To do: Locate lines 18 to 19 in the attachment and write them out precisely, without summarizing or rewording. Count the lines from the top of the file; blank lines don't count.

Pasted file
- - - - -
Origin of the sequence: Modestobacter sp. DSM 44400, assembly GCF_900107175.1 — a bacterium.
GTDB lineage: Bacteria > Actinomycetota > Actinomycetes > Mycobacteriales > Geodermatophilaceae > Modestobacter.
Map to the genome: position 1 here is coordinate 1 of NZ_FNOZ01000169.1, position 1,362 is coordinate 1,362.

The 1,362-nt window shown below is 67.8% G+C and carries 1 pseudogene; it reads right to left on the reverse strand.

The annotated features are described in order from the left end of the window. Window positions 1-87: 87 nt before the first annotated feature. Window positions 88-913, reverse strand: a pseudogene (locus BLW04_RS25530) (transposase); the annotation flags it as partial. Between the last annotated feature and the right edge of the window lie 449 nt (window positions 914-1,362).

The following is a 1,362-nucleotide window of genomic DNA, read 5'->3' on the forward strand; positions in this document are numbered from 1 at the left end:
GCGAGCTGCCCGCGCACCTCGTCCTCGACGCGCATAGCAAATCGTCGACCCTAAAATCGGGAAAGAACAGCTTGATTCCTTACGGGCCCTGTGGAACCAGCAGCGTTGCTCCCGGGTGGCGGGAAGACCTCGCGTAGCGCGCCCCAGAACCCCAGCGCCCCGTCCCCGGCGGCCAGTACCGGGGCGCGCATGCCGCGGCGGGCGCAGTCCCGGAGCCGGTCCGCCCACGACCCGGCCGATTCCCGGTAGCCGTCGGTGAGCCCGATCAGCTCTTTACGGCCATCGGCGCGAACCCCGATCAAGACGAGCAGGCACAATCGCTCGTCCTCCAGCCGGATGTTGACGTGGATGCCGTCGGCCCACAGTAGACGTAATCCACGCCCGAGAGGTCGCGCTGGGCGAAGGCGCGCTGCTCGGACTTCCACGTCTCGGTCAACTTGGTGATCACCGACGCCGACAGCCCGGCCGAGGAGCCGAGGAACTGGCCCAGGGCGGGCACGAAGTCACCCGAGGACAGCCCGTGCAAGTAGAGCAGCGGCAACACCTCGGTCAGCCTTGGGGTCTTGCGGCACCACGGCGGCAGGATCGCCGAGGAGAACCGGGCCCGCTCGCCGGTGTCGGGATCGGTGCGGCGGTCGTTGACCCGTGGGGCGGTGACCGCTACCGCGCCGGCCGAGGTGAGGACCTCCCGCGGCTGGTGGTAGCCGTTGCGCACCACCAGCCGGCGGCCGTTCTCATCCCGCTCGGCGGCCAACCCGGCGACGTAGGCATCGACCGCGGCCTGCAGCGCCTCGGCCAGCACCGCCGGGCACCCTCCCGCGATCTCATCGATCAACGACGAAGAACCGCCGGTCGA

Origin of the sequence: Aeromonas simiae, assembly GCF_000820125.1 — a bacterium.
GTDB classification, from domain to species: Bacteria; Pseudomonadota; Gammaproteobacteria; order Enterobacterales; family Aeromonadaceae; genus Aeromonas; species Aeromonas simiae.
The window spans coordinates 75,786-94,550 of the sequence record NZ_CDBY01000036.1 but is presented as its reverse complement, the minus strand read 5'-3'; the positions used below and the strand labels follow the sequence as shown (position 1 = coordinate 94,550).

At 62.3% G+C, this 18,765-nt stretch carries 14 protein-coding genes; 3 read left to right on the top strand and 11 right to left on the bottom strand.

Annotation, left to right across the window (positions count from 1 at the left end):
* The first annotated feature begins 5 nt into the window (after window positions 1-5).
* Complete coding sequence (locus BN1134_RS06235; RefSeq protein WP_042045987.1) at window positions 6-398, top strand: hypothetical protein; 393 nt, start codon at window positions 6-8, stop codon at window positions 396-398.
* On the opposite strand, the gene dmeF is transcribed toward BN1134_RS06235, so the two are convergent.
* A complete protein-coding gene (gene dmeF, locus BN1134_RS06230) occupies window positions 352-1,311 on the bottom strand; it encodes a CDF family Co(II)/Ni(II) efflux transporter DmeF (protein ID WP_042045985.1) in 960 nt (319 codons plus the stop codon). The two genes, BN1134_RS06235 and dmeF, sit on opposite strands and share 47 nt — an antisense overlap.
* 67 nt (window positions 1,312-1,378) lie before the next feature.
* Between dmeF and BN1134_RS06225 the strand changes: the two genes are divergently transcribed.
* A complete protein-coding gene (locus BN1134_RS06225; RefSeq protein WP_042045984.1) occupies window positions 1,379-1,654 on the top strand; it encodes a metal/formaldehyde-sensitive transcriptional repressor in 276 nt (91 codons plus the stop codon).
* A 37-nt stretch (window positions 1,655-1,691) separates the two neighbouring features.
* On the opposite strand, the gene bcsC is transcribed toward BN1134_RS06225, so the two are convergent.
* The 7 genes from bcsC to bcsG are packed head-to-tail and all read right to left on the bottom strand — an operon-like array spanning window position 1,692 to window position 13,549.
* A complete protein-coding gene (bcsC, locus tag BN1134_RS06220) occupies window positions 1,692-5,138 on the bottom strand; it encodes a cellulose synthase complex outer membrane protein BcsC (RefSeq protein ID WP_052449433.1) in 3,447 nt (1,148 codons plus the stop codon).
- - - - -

* Between dmeF and BN1134_RS06225 the strand changes: the two genes are divergently transcribed.
* A complete protein-coding gene (locus BN1134_RS06225; RefSeq protein WP_042045984.1) occupies window positions 1,379-1,654 on the top strand; it encodes a metal/formaldehyde-sensitive transcriptional repressor in 276 nt (91 codons plus the stop codon).